The authority has assembled an internal document that was obtained by Politiken newspaper that lays out a national strategy to phase out smoking. Among the proposals are increased tobacco levies, plain-label packaging for cigarettes and forcing stores to place tobacco products out of plain view.
The agency will also call for setting a national goal for completely phasing out smoking. The recommendations are due to be formally presented to the government early in July. They will be incorporated into a new national cancer strategy, dubbed Cancer Pack 4 (Kræftplan 4).
The head of The Danish Cancer Society (Kræftens Bekæmpelse) called the plans “a breakthrough”.
“This is a clear acknowledgement of the fact that tobacco is the most serious preventable health problem in Denmark,” Leif Vestergaard Pedersen told Politiken.
Professor Knud Juel from the National Institute of Public Health (Statens Institut For Folkesundhed) said that an increase in tobacco prices would be an effective tool in cutting down smoking rates.
“Especially for the young, who don't have as much disposable income and for whom it would make a major difference whether a pack of cigarettes costs 40 or 100 kroner,” Juel told news agency Ritzau.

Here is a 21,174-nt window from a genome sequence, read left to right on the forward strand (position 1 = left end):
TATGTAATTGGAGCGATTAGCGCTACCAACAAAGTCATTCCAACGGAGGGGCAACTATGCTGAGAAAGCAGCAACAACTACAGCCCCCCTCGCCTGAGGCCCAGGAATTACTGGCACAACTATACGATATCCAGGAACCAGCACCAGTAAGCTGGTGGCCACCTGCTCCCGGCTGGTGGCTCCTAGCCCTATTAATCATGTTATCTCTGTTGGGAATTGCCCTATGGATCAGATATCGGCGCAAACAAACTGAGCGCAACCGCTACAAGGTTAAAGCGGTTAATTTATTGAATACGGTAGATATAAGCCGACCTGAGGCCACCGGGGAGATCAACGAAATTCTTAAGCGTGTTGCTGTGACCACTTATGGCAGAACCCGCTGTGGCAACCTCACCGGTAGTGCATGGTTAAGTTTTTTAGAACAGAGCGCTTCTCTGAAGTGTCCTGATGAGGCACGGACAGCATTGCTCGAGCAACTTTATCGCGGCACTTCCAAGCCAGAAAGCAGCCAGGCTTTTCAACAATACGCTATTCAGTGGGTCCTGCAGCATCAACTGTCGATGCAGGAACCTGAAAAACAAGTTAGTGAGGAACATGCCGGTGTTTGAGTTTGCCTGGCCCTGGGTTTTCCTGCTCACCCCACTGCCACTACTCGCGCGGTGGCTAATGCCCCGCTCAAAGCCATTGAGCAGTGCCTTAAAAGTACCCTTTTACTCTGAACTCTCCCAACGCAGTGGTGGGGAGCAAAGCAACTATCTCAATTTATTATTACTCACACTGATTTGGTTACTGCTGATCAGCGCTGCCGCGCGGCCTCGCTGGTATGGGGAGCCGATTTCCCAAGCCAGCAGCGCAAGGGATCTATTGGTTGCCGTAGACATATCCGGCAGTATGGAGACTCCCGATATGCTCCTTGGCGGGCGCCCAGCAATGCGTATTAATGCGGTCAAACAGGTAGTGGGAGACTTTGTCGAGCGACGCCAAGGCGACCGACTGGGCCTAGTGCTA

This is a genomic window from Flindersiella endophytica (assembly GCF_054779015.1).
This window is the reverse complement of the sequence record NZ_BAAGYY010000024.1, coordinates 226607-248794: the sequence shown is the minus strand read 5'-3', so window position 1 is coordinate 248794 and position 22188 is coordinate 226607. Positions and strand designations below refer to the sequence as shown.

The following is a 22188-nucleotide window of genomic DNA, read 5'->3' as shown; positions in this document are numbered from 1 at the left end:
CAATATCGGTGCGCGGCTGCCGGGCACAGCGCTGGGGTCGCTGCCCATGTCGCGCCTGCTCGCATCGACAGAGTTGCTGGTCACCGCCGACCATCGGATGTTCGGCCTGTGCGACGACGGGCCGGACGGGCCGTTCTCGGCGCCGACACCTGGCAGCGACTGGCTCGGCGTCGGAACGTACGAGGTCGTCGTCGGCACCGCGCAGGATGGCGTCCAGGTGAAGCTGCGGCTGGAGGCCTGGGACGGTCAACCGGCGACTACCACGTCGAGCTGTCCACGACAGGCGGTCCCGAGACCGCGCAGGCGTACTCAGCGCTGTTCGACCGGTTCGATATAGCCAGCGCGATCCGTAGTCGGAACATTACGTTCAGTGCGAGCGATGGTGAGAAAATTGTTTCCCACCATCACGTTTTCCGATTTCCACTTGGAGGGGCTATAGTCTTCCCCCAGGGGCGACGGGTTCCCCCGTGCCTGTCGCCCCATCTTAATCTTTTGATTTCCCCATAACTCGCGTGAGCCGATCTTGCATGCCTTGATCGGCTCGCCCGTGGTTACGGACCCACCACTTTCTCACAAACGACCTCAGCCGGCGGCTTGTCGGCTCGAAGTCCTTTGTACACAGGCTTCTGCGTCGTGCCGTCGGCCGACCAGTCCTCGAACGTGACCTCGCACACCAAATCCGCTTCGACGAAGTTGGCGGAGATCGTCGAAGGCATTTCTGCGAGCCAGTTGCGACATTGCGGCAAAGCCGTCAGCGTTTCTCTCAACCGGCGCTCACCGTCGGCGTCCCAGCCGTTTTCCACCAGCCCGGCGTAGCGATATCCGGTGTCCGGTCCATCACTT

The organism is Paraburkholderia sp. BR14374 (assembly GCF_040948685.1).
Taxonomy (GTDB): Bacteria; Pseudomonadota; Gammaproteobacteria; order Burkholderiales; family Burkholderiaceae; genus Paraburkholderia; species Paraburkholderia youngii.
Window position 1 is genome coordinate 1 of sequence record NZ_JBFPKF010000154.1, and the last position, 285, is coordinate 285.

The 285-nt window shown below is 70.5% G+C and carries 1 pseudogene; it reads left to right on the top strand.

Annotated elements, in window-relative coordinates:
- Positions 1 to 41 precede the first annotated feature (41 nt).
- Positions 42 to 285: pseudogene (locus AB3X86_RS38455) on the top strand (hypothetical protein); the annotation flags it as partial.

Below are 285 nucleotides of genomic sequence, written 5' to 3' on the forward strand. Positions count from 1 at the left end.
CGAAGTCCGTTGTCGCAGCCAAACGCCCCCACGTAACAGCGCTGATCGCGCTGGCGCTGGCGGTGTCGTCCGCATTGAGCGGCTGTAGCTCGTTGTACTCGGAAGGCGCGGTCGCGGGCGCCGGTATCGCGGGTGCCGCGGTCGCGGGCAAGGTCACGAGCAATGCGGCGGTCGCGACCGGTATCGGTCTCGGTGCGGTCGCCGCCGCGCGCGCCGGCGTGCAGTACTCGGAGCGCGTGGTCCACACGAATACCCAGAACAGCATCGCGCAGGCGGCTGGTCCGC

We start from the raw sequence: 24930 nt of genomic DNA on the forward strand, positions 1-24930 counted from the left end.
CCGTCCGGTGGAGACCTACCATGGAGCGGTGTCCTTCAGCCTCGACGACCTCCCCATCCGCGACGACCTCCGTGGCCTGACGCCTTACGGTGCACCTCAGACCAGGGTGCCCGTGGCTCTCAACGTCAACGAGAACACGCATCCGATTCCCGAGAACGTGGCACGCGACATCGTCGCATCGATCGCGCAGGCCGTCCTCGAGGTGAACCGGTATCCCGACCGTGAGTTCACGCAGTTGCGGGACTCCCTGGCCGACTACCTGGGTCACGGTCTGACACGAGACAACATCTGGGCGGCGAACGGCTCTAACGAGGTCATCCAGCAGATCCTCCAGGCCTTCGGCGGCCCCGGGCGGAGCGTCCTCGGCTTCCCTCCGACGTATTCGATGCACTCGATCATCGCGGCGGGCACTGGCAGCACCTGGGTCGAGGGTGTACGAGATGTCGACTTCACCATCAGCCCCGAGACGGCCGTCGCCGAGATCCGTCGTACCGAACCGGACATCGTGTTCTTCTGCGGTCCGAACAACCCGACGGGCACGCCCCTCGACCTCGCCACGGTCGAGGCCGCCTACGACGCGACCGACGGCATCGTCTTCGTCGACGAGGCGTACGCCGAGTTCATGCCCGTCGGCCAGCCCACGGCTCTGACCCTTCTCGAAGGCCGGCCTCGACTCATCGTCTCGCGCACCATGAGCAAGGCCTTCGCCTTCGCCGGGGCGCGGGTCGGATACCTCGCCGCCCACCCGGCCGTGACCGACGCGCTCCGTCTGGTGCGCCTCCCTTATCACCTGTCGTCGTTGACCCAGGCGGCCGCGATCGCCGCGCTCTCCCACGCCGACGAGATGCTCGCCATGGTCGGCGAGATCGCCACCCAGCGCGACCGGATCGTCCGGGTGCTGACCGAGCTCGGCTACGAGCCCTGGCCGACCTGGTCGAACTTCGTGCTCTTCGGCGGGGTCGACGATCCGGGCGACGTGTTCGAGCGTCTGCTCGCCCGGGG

According to the Danish Health Authority, some 14,000 Danes die of smoking-related illnesses each year and tobacco is the leading lifestyle factor in both the number of annual deaths and the number of new cancer cases.
Health Minister Sophie Løhde told Politiken that she would not comment on the anti-smoking strategy until it is formally released but said she “looks forward to receiving the Danish Health Authority's professional proposal”.
Denmark's northern neighbour Norway recently announced that all branding will be removed from cigarette and snus packets in 2017. The Norwegian Medical Association has also proposed banning the sale of tobacco products to everyone born after 2000 as a first step towards achieving a “tobacco-free generation”, a plan backed by a majority of Norwegians.